Restore The Fairness Doctrine!

It is time to restore the Fairness Doctrine!
How many of you have heard of the Fairness Doctrine? Public broadcasters are licensed to use OUR airwaves. It used to be that in order to be licensed they were required to serve the public interest. One part of that public interest was to present a balanced view of different political viewpoints and to cover controversial issues of public importance. This “Fairness Doctrine” requirement was intended to protect the public from the possibility of moneyed interests buying up all of the information sources, leaving the public hearing only their viewpoint.
There was also a personal attack rule, which required stations to notify people or groups who were attacked on their broadcasts and give them the opportunity to respond on the air. And, candidates were given the opportunity to respond to attacks or endorsements of opponents.
Ronald Reagan’s FCC stopped enforcing and then got rid of the Fairness Doctrine. Congress restored it but Reagan vetoed that. Under President George HW Bush Congress again restored it but it was vetoed. Then, under President Clinton the House passed it but the Republicans in the Senate blocked it with a filibuster. In the last six years Republicans controlled the House, Senate and Presidency and were quite happy with broadcasters presenting only a narrow corporate viewpoint, and allowing personal attacks to go unanswered.
It is time to restore the Fairness Doctrine!
Restoring the Fairness Doctrine would open up America’s “marketplace of ideas.” It would help to restore civility to our public discourse. It would help restore our democracy.
If the Fairness Doctrine were restored we would begin to see a variety of issues covered by the broadcast media, from a variety of perspectives. Currently we only see subjects that the corporate world is interested in, covered from a pro-corporate perspective. Imagine the effect on the country if the public were exposed to a variety of viewpoints on issues like trade, consumer protection, sustainability, unions, health care, global warming and energy, religion, the environment, nutrition, and SO MANY other issues!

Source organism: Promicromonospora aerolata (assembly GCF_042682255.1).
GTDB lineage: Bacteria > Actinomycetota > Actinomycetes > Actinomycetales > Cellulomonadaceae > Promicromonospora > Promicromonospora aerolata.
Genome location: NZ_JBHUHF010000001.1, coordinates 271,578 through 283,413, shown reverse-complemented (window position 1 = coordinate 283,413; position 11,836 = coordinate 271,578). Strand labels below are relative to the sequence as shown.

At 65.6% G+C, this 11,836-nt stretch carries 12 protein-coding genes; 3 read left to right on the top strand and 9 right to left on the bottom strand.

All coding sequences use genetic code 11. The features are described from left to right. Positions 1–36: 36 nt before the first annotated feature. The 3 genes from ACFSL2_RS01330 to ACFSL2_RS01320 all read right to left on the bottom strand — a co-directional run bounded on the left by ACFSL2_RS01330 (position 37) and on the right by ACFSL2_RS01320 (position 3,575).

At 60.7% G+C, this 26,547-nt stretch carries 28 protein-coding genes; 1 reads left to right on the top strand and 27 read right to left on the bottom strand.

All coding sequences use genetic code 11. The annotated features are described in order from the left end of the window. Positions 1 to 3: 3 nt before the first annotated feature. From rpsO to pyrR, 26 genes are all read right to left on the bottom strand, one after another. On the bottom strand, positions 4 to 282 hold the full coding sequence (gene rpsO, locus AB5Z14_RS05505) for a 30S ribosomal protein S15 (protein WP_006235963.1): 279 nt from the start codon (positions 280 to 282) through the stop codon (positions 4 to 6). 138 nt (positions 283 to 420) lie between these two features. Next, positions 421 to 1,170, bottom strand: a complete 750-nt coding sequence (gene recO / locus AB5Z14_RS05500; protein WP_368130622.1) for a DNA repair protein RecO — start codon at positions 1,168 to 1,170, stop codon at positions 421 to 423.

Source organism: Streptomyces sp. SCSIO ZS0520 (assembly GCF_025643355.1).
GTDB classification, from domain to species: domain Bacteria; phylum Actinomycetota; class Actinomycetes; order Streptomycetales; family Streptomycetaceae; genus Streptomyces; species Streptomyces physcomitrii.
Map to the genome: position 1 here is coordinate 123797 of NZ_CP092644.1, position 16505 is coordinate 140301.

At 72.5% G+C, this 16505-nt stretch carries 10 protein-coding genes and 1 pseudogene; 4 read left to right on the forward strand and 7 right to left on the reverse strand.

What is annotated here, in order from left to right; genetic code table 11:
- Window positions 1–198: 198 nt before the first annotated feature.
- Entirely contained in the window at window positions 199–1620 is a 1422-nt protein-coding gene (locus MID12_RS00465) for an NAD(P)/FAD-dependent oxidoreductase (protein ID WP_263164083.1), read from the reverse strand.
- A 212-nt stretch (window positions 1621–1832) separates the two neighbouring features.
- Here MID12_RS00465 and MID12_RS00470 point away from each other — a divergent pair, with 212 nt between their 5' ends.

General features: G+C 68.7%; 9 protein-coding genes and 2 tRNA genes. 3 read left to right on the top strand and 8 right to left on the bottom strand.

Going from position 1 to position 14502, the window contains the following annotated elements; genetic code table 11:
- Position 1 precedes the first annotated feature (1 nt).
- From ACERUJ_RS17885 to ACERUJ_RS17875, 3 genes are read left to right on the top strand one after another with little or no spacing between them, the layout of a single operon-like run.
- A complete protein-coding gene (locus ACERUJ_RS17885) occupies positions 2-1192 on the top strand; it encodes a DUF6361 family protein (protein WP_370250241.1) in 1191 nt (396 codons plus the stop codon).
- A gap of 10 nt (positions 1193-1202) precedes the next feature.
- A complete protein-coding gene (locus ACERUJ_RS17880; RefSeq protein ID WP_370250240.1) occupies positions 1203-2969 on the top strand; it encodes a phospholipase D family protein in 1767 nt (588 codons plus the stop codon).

Imagine the effect on our civic discourse if stations had to give time for a response to everyone that Rush Limbaugh or Ann Coulter smeared on the air!
It is time to restore the Fairness Doctrine!

m4s0n501

16 thoughts on “Restore The Fairness Doctrine!

  1. Public broadcasters are licensed to use OUR airwaves.
    You’ve hopelessly confused the issue in the second sentence. Surely you mean all broadcasters, not just PBS.

  2. Ugh. Win the Congress on Iraq, then start springing crap on us. Nice. You just made me regret voting Democratic (partially) for the first time in my life. I thought I’d be able to feel good for at least a week!
    The Fairness Doctrine stifles free speech. It is clearly unconstitutional (why the Justices haven’t seen it that way in the past baffles me). The fact that the government owns an asset (the airwaves) does not give it the right to regulate speech. That’s the essence of the First Amendment.

  3. “The Fairness Doctrine stifles free speech. It is clearly unconstitutional (why the Justices haven’t seen it that way in the past baffles me). The fact that the government owns an asset (the airwaves) does not give it the right to regulate speech. That’s the essence of the First Amendment.”
    Seems to me that’s the exact opposite of what the Fairness Doctrine does. How does blocking free speech, which is definitely what we’ve been living with, encourage free speech? What the Fairness Doctrine accomplishes is make sure that more than one opinion DOES get presented, regardless of who owns the broadcasting companies. In other words, it prevents censorship, no matter who is in control of the broadcasting companies.
    Geez, I remember when we had fairness in broadcasting. I guess you’ll have to take my word for it, but it worked so much better than what we’ve been living through since Reagan. Someone like Limbaugh could still hold forth uninterrupted; the requirement would be that the station also make room for programs presenting other views, not that someone immediately blast him on his own show.

  4. You say: “How does blocking free speech, which is definitely what we’ve been living with, encourage free speech?”
    Who is being blocked from their right to free speech? Give me an example of this! Where are these people who have been denied their rights, and who will be made whole again when the Fairness Doctrine comes back?